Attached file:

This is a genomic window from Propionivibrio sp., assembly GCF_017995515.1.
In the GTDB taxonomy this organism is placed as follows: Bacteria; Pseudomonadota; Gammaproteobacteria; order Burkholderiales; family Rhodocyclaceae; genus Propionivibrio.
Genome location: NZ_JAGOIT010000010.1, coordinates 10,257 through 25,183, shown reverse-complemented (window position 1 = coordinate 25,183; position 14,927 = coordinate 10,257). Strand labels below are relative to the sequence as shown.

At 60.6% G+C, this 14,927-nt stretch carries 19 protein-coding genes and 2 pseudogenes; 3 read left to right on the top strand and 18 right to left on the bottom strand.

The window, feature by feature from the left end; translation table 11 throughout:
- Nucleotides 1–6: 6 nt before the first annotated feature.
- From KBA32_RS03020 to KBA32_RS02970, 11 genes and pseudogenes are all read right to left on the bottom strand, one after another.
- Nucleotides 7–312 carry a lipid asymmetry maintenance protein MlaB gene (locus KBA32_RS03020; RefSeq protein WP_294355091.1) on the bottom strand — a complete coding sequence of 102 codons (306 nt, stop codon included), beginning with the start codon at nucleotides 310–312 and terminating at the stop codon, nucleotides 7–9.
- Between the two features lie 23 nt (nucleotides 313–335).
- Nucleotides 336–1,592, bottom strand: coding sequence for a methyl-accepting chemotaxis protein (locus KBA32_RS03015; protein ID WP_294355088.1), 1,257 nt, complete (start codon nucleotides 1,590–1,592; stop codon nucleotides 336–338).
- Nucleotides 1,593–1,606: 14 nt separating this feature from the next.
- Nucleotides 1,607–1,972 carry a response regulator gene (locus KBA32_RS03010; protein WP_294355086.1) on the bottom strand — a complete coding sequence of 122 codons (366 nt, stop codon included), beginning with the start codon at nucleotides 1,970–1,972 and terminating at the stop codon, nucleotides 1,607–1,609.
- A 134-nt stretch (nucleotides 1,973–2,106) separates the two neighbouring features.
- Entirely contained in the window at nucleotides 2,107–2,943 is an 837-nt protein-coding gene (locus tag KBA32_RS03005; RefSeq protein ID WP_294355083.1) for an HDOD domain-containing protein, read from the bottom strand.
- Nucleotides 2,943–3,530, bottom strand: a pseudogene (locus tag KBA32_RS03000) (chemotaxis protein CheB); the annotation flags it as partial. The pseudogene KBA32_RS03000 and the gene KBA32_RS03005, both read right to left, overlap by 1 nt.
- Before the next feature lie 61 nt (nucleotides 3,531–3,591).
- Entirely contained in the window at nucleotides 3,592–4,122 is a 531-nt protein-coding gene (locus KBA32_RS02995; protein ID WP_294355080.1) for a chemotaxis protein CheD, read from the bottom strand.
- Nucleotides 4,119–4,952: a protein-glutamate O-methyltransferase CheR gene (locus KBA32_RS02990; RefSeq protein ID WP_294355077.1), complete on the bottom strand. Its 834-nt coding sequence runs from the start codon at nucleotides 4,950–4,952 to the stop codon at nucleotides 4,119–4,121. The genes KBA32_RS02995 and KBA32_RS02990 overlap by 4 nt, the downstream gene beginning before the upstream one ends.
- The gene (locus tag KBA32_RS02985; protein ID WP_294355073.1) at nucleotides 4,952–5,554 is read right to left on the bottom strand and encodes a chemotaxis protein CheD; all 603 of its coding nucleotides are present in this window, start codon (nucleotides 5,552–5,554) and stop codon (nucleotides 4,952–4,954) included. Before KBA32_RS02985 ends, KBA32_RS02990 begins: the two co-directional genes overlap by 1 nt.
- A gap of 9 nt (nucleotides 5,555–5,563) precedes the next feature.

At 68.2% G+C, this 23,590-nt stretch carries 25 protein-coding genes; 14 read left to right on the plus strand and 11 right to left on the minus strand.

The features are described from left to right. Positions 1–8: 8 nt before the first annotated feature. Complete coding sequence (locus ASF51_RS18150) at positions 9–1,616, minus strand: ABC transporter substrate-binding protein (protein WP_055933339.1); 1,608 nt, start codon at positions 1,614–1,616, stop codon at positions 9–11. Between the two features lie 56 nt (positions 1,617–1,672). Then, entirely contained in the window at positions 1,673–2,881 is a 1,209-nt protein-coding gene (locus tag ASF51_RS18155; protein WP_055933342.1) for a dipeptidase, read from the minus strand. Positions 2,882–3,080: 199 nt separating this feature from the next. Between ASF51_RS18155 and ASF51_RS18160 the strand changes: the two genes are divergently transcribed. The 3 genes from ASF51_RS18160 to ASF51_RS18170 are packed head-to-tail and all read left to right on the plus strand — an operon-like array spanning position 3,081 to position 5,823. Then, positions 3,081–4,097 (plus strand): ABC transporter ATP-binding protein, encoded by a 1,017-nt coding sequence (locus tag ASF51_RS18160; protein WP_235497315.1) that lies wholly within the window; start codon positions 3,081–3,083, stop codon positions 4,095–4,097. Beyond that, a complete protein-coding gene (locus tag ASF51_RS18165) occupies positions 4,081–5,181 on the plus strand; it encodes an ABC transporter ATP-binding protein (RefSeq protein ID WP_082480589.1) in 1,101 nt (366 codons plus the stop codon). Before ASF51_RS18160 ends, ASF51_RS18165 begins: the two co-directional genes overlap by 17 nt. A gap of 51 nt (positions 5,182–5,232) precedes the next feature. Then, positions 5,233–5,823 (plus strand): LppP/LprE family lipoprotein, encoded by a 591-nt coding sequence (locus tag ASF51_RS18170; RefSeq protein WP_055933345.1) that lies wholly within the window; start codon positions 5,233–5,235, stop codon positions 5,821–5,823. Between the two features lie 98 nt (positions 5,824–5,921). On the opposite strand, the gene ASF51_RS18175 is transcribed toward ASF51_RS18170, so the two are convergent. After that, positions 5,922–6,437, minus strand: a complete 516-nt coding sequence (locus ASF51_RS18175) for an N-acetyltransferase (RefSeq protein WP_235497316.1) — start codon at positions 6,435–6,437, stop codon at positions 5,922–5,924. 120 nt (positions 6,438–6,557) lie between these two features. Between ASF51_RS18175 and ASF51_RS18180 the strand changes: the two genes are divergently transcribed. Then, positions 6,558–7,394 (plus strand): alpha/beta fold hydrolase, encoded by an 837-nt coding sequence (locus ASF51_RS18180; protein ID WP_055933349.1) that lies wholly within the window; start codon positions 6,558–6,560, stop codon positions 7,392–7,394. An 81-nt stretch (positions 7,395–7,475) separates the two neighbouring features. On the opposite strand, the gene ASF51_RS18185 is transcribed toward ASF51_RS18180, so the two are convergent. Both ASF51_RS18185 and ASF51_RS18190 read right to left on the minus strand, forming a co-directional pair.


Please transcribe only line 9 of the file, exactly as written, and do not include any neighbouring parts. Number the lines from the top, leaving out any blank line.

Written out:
- Between the two features lie 23 nt (nucleotides 313–335).